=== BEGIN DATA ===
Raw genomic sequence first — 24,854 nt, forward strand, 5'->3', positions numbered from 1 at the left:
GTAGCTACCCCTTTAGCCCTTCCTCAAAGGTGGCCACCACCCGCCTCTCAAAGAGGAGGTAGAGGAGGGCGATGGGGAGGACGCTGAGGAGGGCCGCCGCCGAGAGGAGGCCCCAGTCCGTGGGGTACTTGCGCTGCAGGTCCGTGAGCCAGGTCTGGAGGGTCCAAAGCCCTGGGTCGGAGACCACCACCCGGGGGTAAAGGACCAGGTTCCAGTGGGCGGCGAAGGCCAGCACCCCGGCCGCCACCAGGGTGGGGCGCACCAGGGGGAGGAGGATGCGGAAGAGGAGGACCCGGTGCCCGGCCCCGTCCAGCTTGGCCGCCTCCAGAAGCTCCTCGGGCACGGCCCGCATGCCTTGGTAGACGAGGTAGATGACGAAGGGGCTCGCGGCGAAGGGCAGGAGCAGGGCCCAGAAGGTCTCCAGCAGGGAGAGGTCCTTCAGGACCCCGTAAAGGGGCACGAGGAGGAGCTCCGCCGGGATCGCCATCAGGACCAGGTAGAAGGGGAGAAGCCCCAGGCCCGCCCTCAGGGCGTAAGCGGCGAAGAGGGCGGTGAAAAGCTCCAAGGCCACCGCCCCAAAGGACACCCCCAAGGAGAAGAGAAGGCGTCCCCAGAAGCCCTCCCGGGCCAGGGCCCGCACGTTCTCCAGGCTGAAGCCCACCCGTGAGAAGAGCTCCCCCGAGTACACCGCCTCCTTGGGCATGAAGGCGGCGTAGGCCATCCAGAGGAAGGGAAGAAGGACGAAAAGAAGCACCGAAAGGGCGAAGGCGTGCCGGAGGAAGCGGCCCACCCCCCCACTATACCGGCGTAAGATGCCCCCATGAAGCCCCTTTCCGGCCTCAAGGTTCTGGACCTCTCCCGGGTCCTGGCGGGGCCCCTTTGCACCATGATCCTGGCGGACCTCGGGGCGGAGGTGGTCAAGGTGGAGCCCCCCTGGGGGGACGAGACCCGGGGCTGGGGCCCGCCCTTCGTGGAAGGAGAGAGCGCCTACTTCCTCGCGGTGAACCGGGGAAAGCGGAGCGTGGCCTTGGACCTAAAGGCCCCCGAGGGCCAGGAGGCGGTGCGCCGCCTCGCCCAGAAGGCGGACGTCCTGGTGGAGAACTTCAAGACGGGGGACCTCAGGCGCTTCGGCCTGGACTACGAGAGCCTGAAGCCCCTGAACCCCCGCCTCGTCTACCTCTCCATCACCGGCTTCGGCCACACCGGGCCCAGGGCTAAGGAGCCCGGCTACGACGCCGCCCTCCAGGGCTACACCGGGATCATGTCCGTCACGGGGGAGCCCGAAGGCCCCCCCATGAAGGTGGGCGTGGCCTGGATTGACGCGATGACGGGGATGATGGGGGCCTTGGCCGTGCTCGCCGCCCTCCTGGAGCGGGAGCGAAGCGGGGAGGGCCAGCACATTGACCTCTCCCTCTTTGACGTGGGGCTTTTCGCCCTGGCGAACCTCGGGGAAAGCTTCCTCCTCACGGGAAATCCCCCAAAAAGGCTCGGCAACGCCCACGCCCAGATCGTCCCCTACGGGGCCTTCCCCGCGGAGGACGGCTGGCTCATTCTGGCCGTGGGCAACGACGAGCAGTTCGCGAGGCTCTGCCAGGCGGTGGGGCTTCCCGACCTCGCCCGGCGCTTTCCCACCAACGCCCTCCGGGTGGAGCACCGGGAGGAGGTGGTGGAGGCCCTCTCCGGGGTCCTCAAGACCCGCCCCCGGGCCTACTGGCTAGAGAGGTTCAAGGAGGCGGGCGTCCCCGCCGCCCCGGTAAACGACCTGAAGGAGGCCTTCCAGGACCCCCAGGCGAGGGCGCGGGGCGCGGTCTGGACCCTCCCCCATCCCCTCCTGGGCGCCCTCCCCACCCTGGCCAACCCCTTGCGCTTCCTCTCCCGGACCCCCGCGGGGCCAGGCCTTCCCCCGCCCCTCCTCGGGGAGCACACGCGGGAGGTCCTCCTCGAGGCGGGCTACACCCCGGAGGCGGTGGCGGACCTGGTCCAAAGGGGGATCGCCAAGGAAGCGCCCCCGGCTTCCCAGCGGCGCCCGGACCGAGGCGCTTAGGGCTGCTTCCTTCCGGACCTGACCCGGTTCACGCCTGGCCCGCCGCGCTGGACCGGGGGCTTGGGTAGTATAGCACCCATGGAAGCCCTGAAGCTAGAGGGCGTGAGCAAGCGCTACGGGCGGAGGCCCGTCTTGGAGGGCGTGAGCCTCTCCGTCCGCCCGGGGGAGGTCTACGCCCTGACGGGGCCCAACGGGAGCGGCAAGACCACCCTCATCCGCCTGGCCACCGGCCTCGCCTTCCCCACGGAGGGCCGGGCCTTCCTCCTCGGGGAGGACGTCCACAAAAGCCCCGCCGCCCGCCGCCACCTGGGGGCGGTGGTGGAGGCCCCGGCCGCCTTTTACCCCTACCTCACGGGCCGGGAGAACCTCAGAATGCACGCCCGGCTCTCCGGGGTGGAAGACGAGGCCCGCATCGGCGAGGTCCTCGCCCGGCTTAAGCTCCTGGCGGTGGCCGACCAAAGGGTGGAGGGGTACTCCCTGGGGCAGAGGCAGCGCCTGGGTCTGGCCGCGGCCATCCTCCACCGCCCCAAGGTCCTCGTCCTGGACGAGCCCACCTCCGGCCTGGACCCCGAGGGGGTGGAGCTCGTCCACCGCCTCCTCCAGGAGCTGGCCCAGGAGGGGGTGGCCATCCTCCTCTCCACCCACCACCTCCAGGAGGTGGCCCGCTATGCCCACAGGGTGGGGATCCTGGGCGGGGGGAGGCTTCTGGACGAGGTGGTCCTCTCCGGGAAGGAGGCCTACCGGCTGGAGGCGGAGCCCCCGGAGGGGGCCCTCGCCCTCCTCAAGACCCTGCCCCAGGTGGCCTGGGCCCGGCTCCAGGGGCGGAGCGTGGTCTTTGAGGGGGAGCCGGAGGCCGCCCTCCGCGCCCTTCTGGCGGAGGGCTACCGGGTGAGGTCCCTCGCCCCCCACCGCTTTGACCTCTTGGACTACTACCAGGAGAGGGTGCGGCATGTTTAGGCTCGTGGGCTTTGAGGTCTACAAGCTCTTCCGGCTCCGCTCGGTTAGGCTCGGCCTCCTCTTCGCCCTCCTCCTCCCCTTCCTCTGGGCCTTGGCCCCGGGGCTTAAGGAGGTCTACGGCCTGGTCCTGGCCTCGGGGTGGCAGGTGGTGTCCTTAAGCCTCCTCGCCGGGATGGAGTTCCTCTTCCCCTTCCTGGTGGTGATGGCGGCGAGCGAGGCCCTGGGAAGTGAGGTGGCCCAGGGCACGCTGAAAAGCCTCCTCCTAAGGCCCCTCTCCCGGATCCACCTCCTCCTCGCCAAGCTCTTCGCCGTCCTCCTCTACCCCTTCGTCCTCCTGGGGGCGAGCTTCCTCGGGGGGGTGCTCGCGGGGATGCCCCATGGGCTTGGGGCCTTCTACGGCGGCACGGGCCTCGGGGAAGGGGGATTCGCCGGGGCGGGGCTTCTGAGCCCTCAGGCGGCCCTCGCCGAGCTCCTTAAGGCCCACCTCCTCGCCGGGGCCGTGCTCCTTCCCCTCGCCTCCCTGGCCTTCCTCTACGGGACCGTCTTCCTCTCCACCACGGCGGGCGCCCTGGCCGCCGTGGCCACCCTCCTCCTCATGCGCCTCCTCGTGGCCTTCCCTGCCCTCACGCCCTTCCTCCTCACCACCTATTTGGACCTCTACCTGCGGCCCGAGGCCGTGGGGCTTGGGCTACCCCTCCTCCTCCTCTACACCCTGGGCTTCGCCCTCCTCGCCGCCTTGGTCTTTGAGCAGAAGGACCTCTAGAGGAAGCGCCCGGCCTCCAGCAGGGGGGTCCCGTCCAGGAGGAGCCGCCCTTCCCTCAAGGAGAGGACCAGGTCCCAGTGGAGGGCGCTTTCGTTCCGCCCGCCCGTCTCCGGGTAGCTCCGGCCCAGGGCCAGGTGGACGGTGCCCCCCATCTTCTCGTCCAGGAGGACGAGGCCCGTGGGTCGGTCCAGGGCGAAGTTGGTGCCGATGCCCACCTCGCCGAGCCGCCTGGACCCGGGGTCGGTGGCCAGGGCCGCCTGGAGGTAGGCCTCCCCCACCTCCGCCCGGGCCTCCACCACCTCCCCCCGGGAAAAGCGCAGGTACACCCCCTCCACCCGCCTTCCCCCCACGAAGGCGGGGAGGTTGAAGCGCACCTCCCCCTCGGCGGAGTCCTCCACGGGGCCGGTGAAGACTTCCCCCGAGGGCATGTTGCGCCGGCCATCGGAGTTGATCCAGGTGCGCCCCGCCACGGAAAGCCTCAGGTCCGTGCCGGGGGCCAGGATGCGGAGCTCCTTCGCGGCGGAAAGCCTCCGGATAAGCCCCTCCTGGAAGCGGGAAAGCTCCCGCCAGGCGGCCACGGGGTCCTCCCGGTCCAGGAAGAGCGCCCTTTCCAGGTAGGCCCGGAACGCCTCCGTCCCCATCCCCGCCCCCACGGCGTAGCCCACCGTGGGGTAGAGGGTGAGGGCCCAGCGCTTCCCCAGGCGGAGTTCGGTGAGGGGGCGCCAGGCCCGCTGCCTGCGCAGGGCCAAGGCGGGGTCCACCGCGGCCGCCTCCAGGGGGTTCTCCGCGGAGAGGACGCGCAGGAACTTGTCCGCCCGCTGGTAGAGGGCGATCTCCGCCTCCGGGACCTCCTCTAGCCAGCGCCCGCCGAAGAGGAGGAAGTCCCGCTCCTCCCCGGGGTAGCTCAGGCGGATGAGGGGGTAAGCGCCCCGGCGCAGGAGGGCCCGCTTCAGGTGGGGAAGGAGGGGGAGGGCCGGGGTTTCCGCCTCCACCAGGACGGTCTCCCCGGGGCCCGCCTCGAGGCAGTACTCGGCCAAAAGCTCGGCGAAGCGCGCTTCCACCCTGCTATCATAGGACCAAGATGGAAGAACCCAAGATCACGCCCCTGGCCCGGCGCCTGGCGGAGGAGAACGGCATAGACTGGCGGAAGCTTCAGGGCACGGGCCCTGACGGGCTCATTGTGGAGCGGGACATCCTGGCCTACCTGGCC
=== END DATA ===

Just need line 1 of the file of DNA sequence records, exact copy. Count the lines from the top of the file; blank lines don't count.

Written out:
Raw genomic sequence first — 24,854 nt, forward strand, 5'->3', positions numbered from 1 at the left: